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Tablet Field Trials

I’ve hinted around at what we called the Field Trials in Tablet before and I know that Chris Pratley talked about Field Trials in his work with One Note, but unless you happen to read the HCI (Human Computer Interaction) literature, you might not know what it was that the tablet team did and why it was so important and novel inside of Microsoft.

So what is a Field Trial?
Basically it’s an opportunity to get real world feedback on your product by getting it to a state that a small group of users can use it for a prolonged period of time.  In the case of the tablet (when I was still working on it), we ran a 2 week trial, a 5 week trial, a 8 week trial and a 9 month trial.

Before I go too much further…  How is a Field Trial different than a Beta?
Well at Microsoft a “Beta” is more about finding bugs in the process as well as getting customer feedback, it’s also usually at a point just before making a release candidate which means that if there are major changes needed in the overall user model, they generally don’t get made or they wait for the next version.  Also betas are generally huge with hundreds or hundreds of thousands of people participating in the process; whereas a field trial is relatively small since you’re going to spend a lot of time with each of the individuals participating.

Okay tell me more… Some background
When I first joined the Tablet team, I pitched to the team (all 5 of us) that in order for us to really know if we’re building the right product that we have to get it out into the users hands early enough in the process for us to understand how they want to use it (the plan for the 5 week trial).  The way I proposed to do this was to give some users prototype tablets and follow them around so that we can understand how it’s being used, what things are still needed and where usability issues exist.  At this same time, Chuck Thacker was busy sketching the schematics for prototypes and I was beginning to make plans for how to take advantage of the fact that we would be building full functional PCs with integrated digitizers without a keyboard and the potential for several buttons.  Surprisingly Chuck pushed through the engineering relatively quickly including utilizing a super-secret start-ups new processor (Transmeta) who hadn’t officially announced anything at the time.  However actually having these built and debugged took a lot longer than expected but that was a good thing since the logistics of doing a field trial are immense.

Chuck had a run of 35 initial tablets built for the team.  At that time there were probably around 50 people who were involved with the tablet, but of those 35 units, 30 of them were dedicated for the field trial which meant that the developers who were busy writing prototype code and putting together features and other influentials around the company had to fight over the 5 other tablets that were in circulation.  In retrospect it was funny since many of the team members who eventually came out to the field trials had not had any direct experience with one of the working tablets.  Of course these devices were extremely fragile as well as the software that we developed and as such we wanted to have spares on hand in case anything failed.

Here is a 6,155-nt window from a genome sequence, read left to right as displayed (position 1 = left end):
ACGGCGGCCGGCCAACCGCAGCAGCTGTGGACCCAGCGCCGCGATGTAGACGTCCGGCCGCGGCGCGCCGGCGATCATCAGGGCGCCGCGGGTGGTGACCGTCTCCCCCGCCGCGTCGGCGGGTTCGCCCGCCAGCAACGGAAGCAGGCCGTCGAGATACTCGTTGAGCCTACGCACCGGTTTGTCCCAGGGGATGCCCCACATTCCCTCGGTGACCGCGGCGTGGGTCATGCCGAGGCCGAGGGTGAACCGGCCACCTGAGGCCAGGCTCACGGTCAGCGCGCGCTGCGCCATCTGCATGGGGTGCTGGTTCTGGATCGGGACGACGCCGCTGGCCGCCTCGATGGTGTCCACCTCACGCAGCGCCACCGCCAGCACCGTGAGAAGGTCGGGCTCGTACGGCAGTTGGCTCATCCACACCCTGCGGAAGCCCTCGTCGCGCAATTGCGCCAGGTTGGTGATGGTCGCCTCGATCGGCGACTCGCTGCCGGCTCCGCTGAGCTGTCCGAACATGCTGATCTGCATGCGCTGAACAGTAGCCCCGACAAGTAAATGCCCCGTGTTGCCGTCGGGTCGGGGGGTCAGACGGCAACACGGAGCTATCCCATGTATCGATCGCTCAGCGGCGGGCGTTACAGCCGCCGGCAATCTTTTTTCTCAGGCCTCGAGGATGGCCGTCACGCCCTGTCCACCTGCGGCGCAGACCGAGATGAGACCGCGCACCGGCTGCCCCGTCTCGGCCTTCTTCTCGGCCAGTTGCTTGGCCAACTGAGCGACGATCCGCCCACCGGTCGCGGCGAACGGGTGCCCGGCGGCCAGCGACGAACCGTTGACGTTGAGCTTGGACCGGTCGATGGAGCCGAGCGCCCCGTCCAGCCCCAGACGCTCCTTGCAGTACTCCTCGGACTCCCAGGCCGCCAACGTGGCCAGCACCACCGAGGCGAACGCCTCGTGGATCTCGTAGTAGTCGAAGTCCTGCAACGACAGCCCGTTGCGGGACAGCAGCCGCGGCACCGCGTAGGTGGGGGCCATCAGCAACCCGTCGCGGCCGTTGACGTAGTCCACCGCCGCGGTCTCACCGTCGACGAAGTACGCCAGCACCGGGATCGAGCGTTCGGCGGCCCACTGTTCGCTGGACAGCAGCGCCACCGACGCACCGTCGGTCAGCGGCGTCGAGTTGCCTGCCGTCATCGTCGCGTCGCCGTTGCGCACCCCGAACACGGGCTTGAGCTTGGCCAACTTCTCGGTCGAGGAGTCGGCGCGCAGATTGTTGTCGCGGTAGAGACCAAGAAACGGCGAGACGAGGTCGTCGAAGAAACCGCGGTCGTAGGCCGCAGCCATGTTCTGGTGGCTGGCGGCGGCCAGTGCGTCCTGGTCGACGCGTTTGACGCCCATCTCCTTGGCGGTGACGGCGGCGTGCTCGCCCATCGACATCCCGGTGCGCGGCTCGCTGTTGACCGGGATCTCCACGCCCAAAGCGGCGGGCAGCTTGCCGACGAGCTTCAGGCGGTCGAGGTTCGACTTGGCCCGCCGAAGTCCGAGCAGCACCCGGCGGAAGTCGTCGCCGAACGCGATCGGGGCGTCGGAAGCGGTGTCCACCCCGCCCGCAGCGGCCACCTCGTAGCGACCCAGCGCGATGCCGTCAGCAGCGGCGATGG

Given delays in getting the hardware we performed an initial trial about 5 months before the first main one with some very limited hardware from a company that we acquired.  Wish I could talk more about the company and the hardware but suffice it to say it wasn’t a full-pc but rather a CE style tablet.  The main purpose at this time was to understand if users really needed Windows and also for us to get some experience at piloting the methodology and refining it so that when we were ready to roll out the more extensive trial we’d be ready.  This one lasted 2 weeks with mixed reactions, some users really like the functionality but wanted XYZ (name your favorite Windows application) to be included while some of the other users had a really hard time just even getting started with the device.  We learned quite a bit about the methodology, infrastructure needs, support and how to get buy-in from participants and the corporations they work for.

We ran the field trials in a large mid-western city during the winter months of 2001.  We wanted to have at least 5 participants from 4 different large companies or corporations involved with the study.  The main reason was to have a wide variety of “horizontal” knowledge workers who performed various different tasks in different ways at these different companies.  This way we could have a small sample of users who fit this idea of a “meeting go-er” who was central to the Tablet software.  So for many months I fly out to this city and had meetings with the IT staff at these companies since we knew that to get into the site we were going to need cooperation from the IT department as well as senior management.  Once we got the IT folks interested, then it was on to selling it up the chain and getting them all interested.  Unfortunately we had lots of false starts as we’d show the concept to the IT folks using one of the very early prototypes (there was only 2 or 3 of them available at that time) and they’d be really interested and the CEO or CIO thought it would be a distraction.  Some times we had the CEO wanting to participate and be one of the people we’d follow around, but the IT folks would simply just dig in their heals and not let us put the equipment on their network.  So we went around and around and finally ended up at 3 different companies from which we recruited 21 people.

Once we had the companies, then we went on to start screening users.  As you might imagine the IT staffs volunteered themselves as the first candidates and we had to work pretty hard to either get to the fringe of their organizations or get to some of the users that they supported whom they felt would be amenable.  This was a pretty elaborate process to as we wanted to interview the people and “shadow” them (follow them around for part of their day) to make sure that these people were relatively “normal” and fit our profile.  Almost all of the people we choose were not early adopters of technology nor were these people gadget freaks – we tried to screen them out so as to get those people whom in 2 or 3 years their company would deploy tablets to them as standard gear since it was a tool that would make them more productive, etc.  We ended up with a great selection of people ranging from a low level analyst to a couple of corporate executives.